Honestly, it sounds like you're overreacting and perhaps even paranoid.
Nothing that you've described about her play is suspicious at all. Most people play this game very casually and don't treat it like a Scrabble game where plays are made within a few minutes. In fact, I'd be much more suspicious if the person I was playing was constantly playing high scoring words within minutes (especially ones that build on to my last play, since they couldn't have known they could play it until after I made my move). I would suspect use of a cheat app, in some cases.
I don't know why you would be so worried about her consulting a dictionary. Truth be told, she could accomplish the same result by testing to see if a word was a word by trying to play it and see if the game allows her to play it. It's cheap, sure, but I wouldn't call it outright cheating. As for consulting other players... I don't think people who are cheating would want other people to know they're cheating. Bringing in an outside party seems highly unlikely.
However since your thread is called "How to detect cheaters", I have come up with a few things that I tend to look at before I dare throw the "C" word around.
The easiest way for me to detect cheating is not to look at the word the person played, but to look at the letters he/she played.
There are two types of cheaters that can be caught, in my experience.
i) Type I: The players who use anagram websites to come up with outrageously obscure (yet very low scoring words). I play people occasionally who consistently play words like "DYNODE" for 11 points, when they could have played "YO" for 24. When I see this happen consistently, I automatically think they're cheating but too stupid to use strategy to cover their tracks. These players don't understand how the scoring of the game works and think if they come up with some really long, unusual word, they will somehow be endowed by the Words With Friends gods with some uber score despite the fact that their word doesn't hit any multiplier squares. I don't even bother to call these players out on anything since I usually beat these people by 300 points anyway.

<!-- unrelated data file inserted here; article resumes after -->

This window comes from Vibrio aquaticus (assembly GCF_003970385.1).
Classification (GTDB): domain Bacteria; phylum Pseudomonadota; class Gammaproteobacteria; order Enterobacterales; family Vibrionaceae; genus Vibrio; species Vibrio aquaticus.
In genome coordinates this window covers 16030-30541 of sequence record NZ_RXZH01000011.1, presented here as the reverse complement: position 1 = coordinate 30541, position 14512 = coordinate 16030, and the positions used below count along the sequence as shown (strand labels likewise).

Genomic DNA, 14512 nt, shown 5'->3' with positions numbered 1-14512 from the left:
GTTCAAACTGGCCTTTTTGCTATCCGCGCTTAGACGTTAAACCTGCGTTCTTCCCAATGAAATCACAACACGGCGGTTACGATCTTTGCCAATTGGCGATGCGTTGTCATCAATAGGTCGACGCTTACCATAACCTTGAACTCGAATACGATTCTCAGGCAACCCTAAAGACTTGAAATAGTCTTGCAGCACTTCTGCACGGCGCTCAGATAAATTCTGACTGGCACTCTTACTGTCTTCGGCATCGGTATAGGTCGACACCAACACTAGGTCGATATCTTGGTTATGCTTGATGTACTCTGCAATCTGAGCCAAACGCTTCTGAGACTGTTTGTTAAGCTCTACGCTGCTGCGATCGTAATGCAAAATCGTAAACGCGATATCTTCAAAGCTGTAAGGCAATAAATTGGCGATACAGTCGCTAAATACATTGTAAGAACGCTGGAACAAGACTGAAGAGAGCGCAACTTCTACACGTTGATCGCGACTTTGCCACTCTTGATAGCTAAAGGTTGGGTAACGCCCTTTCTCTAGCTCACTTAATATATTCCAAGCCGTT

Type II) The player who uses a website or an app that computes the highest scoring word is the more dangerous type. Sometimes, however, I can tell they're using one when they play a long word and I have a good read on what their tiles are and the silliness of the move (despite it being a high scoring word.) For example, if I saw a player make a 6 letter word like CUPIDS for 35 points that sets me up for the triple word, when they could have played CUP for 33 points in a different area that wouldn't set me up for the triple word, I'd automatically be a little suspicious. Sometimes players who use these sites are too stupid to think about good strategy, and all they see is CUPIDS is at the top of the list of high scoring words, so they go for it. A one time offense is, of course, forgivable. But a player who consistently makes high scoring plays that demonstrate absolutely no understanding of strategy is a serious red flag, because a player who was intelligent enough to see these high scoring plays would likely know it's worth it to sacrifice the extra point or two if it means not setting your opponent up for a huge play.
By the way, another red flag for a player likely using a cheat app is when they are very frequently making high scoring words, yet often tacking S's onto words for an additional one point or two points for their play. Most experienced players would know that an S is much more valuable than the extra 1 or 2 points and that it makes much more sense to save it. Cheat apps (and often the players who use them) don't consider this when they form the highest scoring word. (Be careful though, sometimes people dump an S because they have 3-4 of them or simply because they don't understand how valuable they are, although the latter type is less likely to be a cheater and more likely just to be a weak player).